While I think a good keyer is a valuable tool for still images, I'm not sure if using Affinity for keying image sequences via batch processing is such a good idea. I'd expect that it would be much easier to run the images through a dedicated video compositing software like Nuke, Fusion, After Effects or even Natron, as that would give you options like animating garbage masks and you could check if your settings work across the clip much easier without re-processing everything a bunch of times. If Affinity ever gets a Photoshop-type video timeline (and I suppose some form of video layer is coming for use with digital publishing in Publisher), applying a key to a video that way would be a much more feasible workflow in my view.

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Interesting, do you have any sources for the information that Affinity is node-based internally that go into a bit of detail? My impression is that its object model is based on a node structure like Xara, in such a way that each document element is a node of a tree, not necessarily a directed acyclic processing graph like a compositing software would use. I agree that bringing node-based compositing to the still image world would be a great achievement.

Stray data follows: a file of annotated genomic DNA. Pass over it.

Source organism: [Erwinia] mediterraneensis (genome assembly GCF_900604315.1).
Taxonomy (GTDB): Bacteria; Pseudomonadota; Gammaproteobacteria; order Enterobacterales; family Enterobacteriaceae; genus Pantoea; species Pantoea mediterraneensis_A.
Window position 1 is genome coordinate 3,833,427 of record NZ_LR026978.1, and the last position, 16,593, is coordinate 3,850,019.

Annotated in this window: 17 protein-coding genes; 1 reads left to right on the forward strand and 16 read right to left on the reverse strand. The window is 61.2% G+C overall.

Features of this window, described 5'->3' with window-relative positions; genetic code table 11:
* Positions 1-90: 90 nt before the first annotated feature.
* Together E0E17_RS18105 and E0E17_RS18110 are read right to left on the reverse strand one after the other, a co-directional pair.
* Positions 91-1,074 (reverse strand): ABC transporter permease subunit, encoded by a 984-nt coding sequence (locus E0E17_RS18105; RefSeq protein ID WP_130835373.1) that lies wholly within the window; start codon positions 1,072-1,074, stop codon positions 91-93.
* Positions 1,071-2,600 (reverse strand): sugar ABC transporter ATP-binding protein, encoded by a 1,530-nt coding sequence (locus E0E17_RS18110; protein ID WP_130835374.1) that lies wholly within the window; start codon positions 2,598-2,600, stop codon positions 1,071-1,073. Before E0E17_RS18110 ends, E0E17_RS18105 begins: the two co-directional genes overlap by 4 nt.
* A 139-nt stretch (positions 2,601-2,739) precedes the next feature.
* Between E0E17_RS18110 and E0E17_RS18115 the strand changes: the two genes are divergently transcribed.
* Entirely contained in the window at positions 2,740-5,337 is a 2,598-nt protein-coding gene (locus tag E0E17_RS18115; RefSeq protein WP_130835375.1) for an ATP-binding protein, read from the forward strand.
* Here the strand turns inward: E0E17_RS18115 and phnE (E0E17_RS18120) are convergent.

While I think a good keyer is a valuable tool for still images, I'm not sure if using Affinity for keying image sequences via batch processing is such a good idea. I'd expect that it would be much easier to run the images through a dedicated video compositing software like Nuke, Fusion, After Effects or even Natron, as that would give you options like animating garbage masks and you could check if your settings work across the clip much easier without re-processing everything a bunch of times. If Affinity ever gets a Photoshop-type video timeline (and I suppose some form of video layer is coming for use with digital publishing in Publisher), applying a key to a video that way would be a much more feasible workflow in my view.

https://forum.affinity.serif.com/index.php?/topic/15873-coming-2016-32bit-hdr-editing-sneak-preview/?p=81085

 

if they are not acyclic that would certainly make up for a great processing time....infinitely long  :D

and if they are not directed...affinity would randomly change layer processing order, read the export as import  :lol:

Edited by MBd

 

 

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That quote could mean a lot of things – it doesn't mean that it is necessarily a processing graph in the sense of a node-based compositor. Would be very cool if it was and if that power was exposed in the UI at some point.